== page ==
It sounds funny, but from the very beginning of our relationship, I would say that my husband and I were perfect for each other and we deserved each other.  If I could write a sappy love poem, I would concentrate on the compatible parts, showing that we rode off into the sunset together, to live happily ever after.  Interestingly enough, though, certain aspects of our alikeness have caused the most conflict.  (I don't want to tell his story here, only mine.  But, here's a hint: we both like to be right.)  Yes, we were made for each other . . . but not just for the more pleasant parts of our personalities.

All this makes me see God's hand in our lives together.  Because the ultimate goal of "dying to self" isn't just so I'll be a better person for my husband.  Rather, it's so that I will live a life of not myself, but Christ living in me.  (Galatians 2:20)  During the hard times, when I'm called to a very radical self-denial, it helps to remember that there is something larger at work: whatever I've done for my husband, I've done for God.  (Matthew 25: 40)

The article ends with a message for husbands:
Men, if you want a faithful and happy marriage, you must die to yourself. You must put your wife first. You must love her through sacrifice and self-denial—the same way Christ loved his bride, the Church. This is the simple secret so many miss.

Indeed!  Would that all men approach marriage in that spirit.  But, women, too: we must love our husbands though sacrifice and self-denial, as Christ did the Church.

I love this sweet photo! (Shamelessly borrowed from the linked article.)

One more note: In the various places I've seen this article shared, I have seen comments about selfish spouses, abusive spouses, etc.  None of what I say about self-denial and self-sacrifice applies to an unhealthy relationship.  I would hope that would go without saying, but I am saying it anyway.  My concept of self-denial and dying to self is to be understood in the context of what Jesus did for the Church and for all of us.  When I write of "giving more that you thought possible" or "being at the end of my tether," I am talking about spiritual things.  For Carmelites out there: think St. John of the Cross and self-denial -- someone ought to right a book for spouses using the writings of St. John of the Cross!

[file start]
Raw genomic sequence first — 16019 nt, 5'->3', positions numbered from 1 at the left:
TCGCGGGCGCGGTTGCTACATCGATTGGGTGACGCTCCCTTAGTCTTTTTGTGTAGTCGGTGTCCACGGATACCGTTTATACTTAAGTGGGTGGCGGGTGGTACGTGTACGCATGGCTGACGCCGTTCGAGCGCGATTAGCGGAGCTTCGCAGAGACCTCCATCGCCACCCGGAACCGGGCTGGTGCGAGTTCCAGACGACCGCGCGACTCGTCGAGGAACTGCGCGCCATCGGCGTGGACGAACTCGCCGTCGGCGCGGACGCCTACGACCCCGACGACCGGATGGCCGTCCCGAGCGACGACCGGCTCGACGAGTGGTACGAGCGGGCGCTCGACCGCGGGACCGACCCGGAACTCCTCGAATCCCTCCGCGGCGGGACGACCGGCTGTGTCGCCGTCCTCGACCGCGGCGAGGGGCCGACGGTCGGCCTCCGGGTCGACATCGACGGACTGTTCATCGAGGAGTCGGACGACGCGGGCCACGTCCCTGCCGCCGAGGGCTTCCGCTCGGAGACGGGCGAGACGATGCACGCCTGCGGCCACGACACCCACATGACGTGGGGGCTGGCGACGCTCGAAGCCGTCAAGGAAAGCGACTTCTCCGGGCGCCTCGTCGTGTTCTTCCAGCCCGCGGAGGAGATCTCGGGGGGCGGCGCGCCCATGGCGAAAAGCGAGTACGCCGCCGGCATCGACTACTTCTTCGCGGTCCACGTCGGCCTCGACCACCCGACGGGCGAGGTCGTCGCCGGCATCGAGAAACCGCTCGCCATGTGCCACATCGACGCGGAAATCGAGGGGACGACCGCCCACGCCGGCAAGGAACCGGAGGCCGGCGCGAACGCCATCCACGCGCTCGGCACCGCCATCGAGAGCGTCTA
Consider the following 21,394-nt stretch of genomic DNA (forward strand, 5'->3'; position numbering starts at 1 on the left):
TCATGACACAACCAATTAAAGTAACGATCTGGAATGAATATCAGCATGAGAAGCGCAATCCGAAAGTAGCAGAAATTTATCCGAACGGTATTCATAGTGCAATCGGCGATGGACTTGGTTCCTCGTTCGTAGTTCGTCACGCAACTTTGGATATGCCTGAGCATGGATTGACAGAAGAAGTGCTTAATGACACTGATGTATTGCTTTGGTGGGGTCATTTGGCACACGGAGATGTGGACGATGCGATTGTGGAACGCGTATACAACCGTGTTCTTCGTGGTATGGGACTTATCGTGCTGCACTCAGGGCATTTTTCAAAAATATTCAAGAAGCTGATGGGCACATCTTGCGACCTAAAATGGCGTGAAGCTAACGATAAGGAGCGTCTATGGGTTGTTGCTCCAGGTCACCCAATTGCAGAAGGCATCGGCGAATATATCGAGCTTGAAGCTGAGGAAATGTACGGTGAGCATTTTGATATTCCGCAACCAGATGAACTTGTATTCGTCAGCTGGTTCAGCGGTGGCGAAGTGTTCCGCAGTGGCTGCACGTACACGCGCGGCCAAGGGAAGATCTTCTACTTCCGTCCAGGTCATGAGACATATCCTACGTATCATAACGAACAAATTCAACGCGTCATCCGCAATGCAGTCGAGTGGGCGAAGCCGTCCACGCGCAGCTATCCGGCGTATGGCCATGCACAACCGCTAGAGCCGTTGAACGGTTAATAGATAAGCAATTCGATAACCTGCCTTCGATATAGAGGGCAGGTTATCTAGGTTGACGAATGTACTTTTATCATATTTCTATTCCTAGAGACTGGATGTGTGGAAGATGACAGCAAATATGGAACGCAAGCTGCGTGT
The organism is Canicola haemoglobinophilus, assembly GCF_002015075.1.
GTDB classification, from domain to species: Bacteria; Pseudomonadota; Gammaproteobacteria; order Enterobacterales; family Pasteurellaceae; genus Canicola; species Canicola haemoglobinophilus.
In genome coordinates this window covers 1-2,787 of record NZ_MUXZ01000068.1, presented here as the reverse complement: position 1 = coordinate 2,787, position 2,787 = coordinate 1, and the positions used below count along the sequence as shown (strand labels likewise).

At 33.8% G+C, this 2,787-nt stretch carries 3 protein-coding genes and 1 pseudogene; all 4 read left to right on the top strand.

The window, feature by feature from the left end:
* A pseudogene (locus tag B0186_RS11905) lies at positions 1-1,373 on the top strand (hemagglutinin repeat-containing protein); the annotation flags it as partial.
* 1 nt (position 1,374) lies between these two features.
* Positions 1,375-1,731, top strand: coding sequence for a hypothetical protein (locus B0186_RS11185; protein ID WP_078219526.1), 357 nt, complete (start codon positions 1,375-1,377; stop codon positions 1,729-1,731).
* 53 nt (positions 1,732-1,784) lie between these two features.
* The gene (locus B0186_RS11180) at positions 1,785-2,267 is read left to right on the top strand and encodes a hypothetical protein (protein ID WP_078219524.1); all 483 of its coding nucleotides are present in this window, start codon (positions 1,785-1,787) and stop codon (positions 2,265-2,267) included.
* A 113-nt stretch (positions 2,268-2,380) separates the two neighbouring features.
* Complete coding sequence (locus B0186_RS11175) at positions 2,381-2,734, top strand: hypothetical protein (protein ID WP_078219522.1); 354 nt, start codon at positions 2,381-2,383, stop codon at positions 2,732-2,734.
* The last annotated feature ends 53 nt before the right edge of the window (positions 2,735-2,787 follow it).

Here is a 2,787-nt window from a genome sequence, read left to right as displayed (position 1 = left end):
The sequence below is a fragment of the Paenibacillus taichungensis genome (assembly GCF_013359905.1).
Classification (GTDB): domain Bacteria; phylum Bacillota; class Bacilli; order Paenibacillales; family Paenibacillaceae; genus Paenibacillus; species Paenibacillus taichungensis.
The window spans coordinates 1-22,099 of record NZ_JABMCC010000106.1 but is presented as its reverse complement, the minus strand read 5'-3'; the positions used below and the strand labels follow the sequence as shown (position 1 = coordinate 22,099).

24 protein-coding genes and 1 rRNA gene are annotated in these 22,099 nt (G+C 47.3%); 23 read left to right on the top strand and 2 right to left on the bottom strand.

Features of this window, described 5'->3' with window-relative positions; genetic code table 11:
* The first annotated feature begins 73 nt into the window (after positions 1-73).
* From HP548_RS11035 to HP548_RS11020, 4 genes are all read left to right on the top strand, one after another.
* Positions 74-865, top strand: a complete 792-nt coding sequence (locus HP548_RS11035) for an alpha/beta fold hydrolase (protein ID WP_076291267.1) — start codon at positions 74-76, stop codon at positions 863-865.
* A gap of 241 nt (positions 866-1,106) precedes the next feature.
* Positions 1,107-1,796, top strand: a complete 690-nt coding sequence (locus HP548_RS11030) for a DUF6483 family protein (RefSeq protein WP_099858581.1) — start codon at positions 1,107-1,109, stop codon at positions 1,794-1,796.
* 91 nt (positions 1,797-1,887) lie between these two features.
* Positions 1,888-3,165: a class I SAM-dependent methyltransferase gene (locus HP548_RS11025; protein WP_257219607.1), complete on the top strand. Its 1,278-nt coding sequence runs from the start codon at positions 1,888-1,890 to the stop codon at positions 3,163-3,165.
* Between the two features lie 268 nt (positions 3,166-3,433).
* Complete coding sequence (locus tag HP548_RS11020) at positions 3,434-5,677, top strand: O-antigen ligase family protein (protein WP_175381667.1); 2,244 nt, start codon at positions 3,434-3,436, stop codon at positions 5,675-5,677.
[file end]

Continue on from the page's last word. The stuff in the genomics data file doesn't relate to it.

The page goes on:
Monday, August 3, 2015

Watch those hyphens!

 
This was a screenshot I took of a news report.  I won't reveal the identity of the news station, as journalistic grammar goofs are dime-a-dozen and no outlet is immune.  Sadly.
 
  I chuckled over the image of non-life threatening.
 
Interestingly enough, there are online discussions about whether the phrase should be written as nonlife-threatening or not life-threatening.  No instances, though, where any grammar geek suggests non-life as an option.

Saturday, August 1, 2015

Distraction and the Human Condition

A kind of a follow-up to Non-digital Reading.  Building on from that topic.

I happened upon Zach Hoag, in the way that one stumbles upon writers online.  [I clicked from some other site I cannot recall and, thus, cannot give credit for my discovery.]  One way he has described himself: "I'm part Spirit-filled evangelical, part skeptical New Englander. Simultaneously on-fire and frozen-chosen." Some of the people I enjoy most in this life admit that they are a bundle of contradiction.  That's all right.  Go read Chapter VI of Chesterton's Orthodoxy, if you want to ponder the topic of Christian paradox.